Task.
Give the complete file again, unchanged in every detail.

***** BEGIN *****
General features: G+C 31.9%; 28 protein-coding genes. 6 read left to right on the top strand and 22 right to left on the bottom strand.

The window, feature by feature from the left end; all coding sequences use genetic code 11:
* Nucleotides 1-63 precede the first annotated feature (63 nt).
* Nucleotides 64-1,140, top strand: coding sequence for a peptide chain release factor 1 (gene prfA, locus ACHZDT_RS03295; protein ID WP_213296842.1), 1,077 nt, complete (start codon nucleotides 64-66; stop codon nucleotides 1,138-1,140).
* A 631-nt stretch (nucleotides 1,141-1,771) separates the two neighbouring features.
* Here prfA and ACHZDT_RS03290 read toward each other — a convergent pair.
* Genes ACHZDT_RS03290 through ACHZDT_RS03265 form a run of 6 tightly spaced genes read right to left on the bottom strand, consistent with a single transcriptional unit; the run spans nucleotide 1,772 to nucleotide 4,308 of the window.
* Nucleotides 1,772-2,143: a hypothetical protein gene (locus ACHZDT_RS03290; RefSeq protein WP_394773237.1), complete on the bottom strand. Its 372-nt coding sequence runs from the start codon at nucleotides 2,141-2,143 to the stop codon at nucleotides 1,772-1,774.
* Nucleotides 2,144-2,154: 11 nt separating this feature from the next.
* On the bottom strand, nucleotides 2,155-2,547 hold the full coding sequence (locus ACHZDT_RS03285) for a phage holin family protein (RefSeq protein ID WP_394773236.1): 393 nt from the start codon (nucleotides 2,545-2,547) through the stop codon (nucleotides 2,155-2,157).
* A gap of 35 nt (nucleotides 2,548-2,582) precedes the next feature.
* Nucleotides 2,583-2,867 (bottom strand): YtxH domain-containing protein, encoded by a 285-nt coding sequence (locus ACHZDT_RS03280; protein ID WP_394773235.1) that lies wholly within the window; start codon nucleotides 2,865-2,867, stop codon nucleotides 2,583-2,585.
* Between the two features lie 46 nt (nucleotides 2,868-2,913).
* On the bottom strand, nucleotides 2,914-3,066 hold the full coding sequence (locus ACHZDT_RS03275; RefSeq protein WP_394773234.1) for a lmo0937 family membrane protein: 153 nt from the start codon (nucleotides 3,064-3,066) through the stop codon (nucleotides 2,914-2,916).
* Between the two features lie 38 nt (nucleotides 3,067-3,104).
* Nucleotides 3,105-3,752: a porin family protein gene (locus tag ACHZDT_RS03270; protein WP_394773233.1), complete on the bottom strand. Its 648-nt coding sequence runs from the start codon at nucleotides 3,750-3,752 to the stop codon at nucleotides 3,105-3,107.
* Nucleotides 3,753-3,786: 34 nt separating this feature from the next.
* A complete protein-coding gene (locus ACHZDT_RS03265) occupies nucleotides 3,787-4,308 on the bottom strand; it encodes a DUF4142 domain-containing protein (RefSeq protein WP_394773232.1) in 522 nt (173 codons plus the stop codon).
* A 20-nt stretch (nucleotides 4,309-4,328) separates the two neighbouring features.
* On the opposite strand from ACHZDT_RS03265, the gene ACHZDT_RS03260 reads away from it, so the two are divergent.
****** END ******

General features: G+C 31.9%; 28 protein-coding genes. 6 read left to right on the top strand and 22 right to left on the bottom strand.

The window, feature by feature from the left end; all coding sequences use genetic code 11:
* Nucleotides 1-63 precede the first annotated feature (63 nt).
* Nucleotides 64-1,140, top strand: coding sequence for a peptide chain release factor 1 (gene prfA, locus ACHZDT_RS03295; protein ID WP_213296842.1), 1,077 nt, complete (start codon nucleotides 64-66; stop codon nucleotides 1,138-1,140).
* A 631-nt stretch (nucleotides 1,141-1,771) separates the two neighbouring features.
* Here prfA and ACHZDT_RS03290 read toward each other — a convergent pair.
* Genes ACHZDT_RS03290 through ACHZDT_RS03265 form a run of 6 tightly spaced genes read right to left on the bottom strand, consistent with a single transcriptional unit; the run spans nucleotide 1,772 to nucleotide 4,308 of the window.
* Nucleotides 1,772-2,143: a hypothetical protein gene (locus ACHZDT_RS03290; RefSeq protein WP_394773237.1), complete on the bottom strand. Its 372-nt coding sequence runs from the start codon at nucleotides 2,141-2,143 to the stop codon at nucleotides 1,772-1,774.
* Nucleotides 2,144-2,154: 11 nt separating this feature from the next.
* On the bottom strand, nucleotides 2,155-2,547 hold the full coding sequence (locus ACHZDT_RS03285) for a phage holin family protein (RefSeq protein ID WP_394773236.1): 393 nt from the start codon (nucleotides 2,545-2,547) through the stop codon (nucleotides 2,155-2,157).
* A gap of 35 nt (nucleotides 2,548-2,582) precedes the next feature.
* Nucleotides 2,583-2,867 (bottom strand): YtxH domain-containing protein, encoded by a 285-nt coding sequence (locus ACHZDT_RS03280; protein ID WP_394773235.1) that lies wholly within the window; start codon nucleotides 2,865-2,867, stop codon nucleotides 2,583-2,585.
* Between the two features lie 46 nt (nucleotides 2,868-2,913).
* On the bottom strand, nucleotides 2,914-3,066 hold the full coding sequence (locus ACHZDT_RS03275; RefSeq protein WP_394773234.1) for a lmo0937 family membrane protein: 153 nt from the start codon (nucleotides 3,064-3,066) through the stop codon (nucleotides 2,914-2,916).
* Between the two features lie 38 nt (nucleotides 3,067-3,104).
* Nucleotides 3,105-3,752: a porin family protein gene (locus tag ACHZDT_RS03270; protein WP_394773233.1), complete on the bottom strand. Its 648-nt coding sequence runs from the start codon at nucleotides 3,750-3,752 to the stop codon at nucleotides 3,105-3,107.
* Nucleotides 3,753-3,786: 34 nt separating this feature from the next.
* A complete protein-coding gene (locus ACHZDT_RS03265) occupies nucleotides 3,787-4,308 on the bottom strand; it encodes a DUF4142 domain-containing protein (RefSeq protein WP_394773232.1) in 522 nt (173 codons plus the stop codon).
* A 20-nt stretch (nucleotides 4,309-4,328) separates the two neighbouring features.
* On the opposite strand from ACHZDT_RS03265, the gene ACHZDT_RS03260 reads away from it, so the two are divergent.